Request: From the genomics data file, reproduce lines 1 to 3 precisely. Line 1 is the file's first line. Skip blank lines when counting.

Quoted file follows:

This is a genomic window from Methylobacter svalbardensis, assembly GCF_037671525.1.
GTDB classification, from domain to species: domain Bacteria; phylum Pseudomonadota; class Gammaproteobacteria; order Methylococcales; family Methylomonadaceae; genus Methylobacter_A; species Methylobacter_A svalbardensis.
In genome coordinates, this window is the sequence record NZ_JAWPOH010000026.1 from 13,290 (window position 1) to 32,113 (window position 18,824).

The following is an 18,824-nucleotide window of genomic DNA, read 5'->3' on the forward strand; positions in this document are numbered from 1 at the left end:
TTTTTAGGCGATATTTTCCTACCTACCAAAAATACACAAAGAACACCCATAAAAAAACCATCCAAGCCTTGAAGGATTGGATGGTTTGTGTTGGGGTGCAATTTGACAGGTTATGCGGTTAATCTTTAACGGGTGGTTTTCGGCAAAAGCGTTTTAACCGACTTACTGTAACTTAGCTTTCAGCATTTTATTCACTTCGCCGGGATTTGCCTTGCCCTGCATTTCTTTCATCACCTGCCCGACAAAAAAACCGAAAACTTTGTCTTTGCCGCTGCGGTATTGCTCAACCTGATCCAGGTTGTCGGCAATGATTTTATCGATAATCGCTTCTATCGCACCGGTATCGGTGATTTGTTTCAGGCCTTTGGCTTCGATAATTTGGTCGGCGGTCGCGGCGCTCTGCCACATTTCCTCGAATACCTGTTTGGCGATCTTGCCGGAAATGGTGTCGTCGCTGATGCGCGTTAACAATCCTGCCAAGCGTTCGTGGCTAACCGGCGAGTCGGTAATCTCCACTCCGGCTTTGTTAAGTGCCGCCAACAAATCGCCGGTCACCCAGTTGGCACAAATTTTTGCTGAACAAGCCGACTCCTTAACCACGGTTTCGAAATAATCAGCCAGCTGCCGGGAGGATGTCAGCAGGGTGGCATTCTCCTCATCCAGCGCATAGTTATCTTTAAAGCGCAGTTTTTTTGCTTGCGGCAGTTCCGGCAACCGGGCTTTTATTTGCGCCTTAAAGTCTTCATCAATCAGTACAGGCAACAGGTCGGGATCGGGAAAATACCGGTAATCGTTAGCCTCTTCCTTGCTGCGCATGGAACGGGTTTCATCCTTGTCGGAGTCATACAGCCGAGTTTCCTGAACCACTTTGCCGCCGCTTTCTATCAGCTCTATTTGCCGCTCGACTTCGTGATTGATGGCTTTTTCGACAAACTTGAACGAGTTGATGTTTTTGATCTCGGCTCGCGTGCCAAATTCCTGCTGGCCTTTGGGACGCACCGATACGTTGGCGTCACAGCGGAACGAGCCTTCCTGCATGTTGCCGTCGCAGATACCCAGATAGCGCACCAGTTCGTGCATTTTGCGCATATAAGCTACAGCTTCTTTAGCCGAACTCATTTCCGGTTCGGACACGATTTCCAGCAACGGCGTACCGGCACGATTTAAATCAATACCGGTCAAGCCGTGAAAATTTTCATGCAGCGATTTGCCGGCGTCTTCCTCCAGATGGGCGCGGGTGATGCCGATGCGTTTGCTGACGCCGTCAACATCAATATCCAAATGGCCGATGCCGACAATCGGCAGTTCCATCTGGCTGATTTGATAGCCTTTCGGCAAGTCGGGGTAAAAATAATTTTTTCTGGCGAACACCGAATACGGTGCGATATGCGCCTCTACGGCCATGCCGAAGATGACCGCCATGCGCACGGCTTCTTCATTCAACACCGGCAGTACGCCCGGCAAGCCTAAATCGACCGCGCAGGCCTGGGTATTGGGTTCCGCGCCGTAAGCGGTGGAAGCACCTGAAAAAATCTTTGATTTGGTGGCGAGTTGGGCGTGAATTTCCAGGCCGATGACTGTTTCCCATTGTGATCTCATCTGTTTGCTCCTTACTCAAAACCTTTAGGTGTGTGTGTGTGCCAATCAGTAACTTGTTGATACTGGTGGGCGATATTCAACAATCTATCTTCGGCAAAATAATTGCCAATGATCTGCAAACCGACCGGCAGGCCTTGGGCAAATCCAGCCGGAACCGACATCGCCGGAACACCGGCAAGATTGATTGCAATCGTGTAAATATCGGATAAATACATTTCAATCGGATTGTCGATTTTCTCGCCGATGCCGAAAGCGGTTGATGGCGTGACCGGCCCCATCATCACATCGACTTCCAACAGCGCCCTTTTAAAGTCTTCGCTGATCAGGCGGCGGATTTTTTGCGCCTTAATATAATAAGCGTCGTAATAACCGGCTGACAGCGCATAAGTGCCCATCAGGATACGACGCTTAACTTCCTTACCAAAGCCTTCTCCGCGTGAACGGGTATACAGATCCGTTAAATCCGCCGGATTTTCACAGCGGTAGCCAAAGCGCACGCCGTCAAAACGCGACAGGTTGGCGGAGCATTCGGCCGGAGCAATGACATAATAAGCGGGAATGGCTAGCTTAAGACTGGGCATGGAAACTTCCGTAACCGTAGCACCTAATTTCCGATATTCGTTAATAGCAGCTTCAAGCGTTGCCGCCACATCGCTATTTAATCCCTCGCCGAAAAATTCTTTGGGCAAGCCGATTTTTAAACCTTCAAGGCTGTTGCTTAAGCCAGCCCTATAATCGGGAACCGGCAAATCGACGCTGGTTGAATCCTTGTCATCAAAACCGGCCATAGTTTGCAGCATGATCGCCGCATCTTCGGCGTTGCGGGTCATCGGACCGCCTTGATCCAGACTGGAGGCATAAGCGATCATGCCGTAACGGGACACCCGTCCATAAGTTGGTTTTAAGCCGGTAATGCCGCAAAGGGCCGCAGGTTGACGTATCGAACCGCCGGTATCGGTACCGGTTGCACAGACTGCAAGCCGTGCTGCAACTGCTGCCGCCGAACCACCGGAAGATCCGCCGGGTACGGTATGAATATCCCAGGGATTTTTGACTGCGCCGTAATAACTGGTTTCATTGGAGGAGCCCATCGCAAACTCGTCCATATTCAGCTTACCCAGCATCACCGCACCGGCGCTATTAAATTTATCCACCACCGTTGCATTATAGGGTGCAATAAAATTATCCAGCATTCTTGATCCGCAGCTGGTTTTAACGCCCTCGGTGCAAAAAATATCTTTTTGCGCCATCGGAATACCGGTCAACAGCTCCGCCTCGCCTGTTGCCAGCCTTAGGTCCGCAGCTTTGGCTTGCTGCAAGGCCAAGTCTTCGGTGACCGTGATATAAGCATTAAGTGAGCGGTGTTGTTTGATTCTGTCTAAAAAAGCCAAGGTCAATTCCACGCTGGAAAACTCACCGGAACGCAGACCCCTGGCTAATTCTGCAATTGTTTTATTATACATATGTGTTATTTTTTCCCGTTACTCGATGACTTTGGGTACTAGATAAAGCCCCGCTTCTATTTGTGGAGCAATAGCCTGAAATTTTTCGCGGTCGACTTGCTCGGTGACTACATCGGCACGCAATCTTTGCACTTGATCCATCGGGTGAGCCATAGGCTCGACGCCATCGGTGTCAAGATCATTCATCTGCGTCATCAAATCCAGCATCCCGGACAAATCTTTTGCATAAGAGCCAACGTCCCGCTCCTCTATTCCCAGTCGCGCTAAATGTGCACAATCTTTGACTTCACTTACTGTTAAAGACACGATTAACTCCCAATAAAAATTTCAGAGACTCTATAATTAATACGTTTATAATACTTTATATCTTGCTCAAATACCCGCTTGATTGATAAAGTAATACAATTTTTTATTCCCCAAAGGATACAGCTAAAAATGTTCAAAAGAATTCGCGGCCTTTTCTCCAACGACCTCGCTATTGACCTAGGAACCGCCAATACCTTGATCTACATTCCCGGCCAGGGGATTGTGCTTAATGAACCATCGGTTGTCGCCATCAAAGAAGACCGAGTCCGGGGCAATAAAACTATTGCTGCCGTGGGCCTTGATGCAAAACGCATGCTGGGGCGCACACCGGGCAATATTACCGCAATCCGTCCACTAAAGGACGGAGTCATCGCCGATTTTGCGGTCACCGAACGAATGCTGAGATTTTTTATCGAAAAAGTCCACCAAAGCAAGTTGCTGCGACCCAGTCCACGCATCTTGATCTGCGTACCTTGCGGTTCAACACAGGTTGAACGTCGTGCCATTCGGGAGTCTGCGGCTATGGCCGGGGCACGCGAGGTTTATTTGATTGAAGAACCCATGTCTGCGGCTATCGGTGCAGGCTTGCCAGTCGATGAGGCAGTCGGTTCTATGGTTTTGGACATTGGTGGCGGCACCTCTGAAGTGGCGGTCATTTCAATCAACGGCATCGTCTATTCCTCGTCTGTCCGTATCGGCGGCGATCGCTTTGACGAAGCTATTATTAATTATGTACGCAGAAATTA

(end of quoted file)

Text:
This is a genomic window from Methylobacter svalbardensis, assembly GCF_037671525.1.
GTDB classification, from domain to species: domain Bacteria; phylum Pseudomonadota; class Gammaproteobacteria; order Methylococcales; family Methylomonadaceae; genus Methylobacter_A; species Methylobacter_A svalbardensis.
In genome coordinates, this window is the sequence record NZ_JAWPOH010000026.1 from 13,290 (window position 1) to 32,113 (window position 18,824).